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Find the value of $\cos \left( \dfrac{2\pi }{3} \right)$?

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Last updated date: 21st Jul 2024
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Answer
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Hint: We explain the process of finding values for associated angles. We find the rotation and the position of the angle for $\left( \dfrac{2\pi }{3} \right)$. We explain the changes that are required for that angle. Depending on those things we find the solution.

Complete step by step answer:
We need to find the ratio value for $\cos \left( \dfrac{2\pi }{3} \right)$.
For general form of $\cos \left( x \right)$, we need to convert the value of x into the closest multiple of $\dfrac{\pi }{2}$ and add or subtract a certain value $\alpha $ from that multiple of $\dfrac{\pi }{2}$ to make it equal to x.
Let’s assume $x=k\times \dfrac{\pi }{2}+\alpha $, $k\in \mathbb{Z}$. Here we took the addition of $\alpha $. We also need to remember that $\left| \alpha \right|\le \dfrac{\pi }{2}$.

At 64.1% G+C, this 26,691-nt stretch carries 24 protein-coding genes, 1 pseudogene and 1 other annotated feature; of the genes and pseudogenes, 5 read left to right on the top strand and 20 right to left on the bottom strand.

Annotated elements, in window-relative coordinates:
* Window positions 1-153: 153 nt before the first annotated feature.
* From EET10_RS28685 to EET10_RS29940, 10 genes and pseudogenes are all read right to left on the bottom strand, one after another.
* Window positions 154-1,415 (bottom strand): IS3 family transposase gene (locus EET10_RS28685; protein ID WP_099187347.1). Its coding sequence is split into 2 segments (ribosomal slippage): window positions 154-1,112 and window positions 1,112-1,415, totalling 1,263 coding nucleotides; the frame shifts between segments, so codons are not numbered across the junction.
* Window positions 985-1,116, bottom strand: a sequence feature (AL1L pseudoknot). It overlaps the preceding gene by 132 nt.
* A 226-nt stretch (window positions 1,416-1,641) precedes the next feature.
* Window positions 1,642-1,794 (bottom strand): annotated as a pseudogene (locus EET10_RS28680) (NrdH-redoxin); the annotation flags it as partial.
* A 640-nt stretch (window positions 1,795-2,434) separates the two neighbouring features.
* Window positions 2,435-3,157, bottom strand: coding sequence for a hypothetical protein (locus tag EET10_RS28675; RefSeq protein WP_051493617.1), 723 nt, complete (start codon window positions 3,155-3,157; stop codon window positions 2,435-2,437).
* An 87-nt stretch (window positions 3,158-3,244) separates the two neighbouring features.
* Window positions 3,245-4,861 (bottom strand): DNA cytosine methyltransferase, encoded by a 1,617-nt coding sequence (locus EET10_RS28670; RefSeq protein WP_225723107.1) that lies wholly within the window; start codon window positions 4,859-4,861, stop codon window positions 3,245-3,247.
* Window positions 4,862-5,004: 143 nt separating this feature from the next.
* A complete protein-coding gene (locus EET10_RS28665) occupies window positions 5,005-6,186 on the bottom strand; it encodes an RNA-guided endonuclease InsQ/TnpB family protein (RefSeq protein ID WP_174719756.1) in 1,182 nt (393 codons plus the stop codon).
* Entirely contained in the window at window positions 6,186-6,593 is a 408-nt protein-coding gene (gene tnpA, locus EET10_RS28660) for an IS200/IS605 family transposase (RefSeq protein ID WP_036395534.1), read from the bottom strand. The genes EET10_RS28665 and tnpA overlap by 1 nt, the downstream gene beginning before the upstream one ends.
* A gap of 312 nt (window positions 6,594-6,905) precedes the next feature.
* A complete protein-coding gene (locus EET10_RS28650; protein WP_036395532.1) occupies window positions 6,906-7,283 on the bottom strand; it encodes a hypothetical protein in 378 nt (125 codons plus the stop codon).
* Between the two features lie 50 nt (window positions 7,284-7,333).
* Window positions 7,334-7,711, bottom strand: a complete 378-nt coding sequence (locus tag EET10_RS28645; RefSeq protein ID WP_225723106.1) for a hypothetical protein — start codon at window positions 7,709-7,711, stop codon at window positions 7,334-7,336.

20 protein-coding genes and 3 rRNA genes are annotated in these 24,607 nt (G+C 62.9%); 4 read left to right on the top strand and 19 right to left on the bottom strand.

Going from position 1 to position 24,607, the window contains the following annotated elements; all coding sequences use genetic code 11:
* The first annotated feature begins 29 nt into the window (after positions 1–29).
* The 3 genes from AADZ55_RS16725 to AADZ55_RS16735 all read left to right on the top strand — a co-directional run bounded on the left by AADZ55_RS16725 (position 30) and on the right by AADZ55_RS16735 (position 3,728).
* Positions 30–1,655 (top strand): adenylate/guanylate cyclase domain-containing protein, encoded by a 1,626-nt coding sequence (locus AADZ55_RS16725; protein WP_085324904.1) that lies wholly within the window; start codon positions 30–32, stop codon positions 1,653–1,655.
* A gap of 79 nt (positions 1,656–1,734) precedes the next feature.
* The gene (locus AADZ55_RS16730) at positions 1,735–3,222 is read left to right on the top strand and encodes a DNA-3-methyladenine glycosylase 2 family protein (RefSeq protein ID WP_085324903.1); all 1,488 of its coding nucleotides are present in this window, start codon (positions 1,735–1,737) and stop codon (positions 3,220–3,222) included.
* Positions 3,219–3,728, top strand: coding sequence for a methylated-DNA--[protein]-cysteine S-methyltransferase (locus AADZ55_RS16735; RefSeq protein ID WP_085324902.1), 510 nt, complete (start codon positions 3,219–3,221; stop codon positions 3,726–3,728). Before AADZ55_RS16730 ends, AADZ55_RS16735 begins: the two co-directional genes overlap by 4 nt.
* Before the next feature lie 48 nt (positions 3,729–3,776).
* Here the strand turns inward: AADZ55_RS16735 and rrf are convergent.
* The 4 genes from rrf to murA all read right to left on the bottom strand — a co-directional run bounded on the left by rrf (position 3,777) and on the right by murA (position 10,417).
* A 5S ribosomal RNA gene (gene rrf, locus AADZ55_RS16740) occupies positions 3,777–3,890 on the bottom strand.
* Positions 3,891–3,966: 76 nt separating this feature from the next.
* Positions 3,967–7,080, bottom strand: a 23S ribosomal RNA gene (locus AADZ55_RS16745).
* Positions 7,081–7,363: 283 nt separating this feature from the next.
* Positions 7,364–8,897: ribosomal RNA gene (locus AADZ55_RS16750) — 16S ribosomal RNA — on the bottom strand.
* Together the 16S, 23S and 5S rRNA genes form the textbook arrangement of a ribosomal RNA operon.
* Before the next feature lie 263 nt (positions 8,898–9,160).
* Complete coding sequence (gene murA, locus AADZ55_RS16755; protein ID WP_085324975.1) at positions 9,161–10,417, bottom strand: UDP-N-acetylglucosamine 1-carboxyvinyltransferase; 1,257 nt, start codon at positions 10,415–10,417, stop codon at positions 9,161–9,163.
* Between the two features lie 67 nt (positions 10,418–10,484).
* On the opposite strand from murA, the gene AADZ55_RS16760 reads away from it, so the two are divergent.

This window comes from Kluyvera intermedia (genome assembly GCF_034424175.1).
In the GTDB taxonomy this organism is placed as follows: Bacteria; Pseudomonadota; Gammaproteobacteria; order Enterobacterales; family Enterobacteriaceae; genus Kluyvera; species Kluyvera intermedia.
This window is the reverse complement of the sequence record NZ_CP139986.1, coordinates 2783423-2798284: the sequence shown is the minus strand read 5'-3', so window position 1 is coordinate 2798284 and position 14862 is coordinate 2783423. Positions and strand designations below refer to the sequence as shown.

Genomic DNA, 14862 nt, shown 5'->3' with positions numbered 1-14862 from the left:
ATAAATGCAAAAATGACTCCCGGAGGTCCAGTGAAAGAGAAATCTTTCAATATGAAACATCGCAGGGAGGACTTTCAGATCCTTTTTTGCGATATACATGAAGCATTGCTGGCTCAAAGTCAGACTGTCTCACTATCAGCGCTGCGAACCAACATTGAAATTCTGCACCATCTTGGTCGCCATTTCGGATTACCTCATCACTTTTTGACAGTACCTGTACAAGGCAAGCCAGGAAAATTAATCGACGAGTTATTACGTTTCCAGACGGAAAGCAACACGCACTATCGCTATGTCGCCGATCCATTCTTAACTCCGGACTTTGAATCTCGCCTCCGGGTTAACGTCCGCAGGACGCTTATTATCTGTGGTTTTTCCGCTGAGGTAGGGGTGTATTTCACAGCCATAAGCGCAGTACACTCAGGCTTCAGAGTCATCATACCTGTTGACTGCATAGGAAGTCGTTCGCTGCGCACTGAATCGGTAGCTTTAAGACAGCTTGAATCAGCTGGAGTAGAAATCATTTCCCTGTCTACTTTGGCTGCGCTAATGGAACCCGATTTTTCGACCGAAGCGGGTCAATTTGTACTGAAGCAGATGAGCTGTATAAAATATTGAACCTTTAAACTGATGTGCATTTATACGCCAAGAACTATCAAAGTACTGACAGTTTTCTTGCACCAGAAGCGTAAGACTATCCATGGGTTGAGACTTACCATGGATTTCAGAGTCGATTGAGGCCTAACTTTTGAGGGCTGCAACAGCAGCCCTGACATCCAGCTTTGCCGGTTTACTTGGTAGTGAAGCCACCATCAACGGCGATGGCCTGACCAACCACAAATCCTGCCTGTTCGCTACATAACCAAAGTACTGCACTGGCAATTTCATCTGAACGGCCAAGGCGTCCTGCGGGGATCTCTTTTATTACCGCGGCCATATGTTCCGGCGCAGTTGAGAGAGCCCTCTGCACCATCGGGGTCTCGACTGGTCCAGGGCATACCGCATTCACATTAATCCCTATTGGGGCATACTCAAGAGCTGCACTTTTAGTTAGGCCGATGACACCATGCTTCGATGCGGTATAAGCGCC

Now we take the value of k. If it’s even then keep the ratio as cos and if it’s odd then the ratio changes to sin ratio from cos.
Then we find the position of the given angle as a quadrant value measured in counter clockwise movement from the origin and the positive side of the X-axis.
If the angle lies in the first or fourth quadrant then the sign remains positive but if it falls in the second or third quadrant then the sign becomes negative.
The final form becomes $\cos \left( \dfrac{2\pi }{3} \right)=\cos \left( 1\times \dfrac{\pi }{2}+\dfrac{\pi }{6} \right)=-\sin \left( \dfrac{\pi }{6} \right)=-\dfrac{1}{2}$.
Therefore, the value of $\cos \left( \dfrac{2\pi }{3} \right)$ is $-\dfrac{1}{2}$.

Note: We need to remember that the easiest way to avoid the change of ratio thing is to form the multiple of $\pi $ instead of $\dfrac{\pi }{2}$. It makes the multiplied number always even. In that case we don’t have to change the ratio. If $x=k\times \pi +\alpha =2k\times \dfrac{\pi }{2}+\alpha $. Value of $2k$ is always even.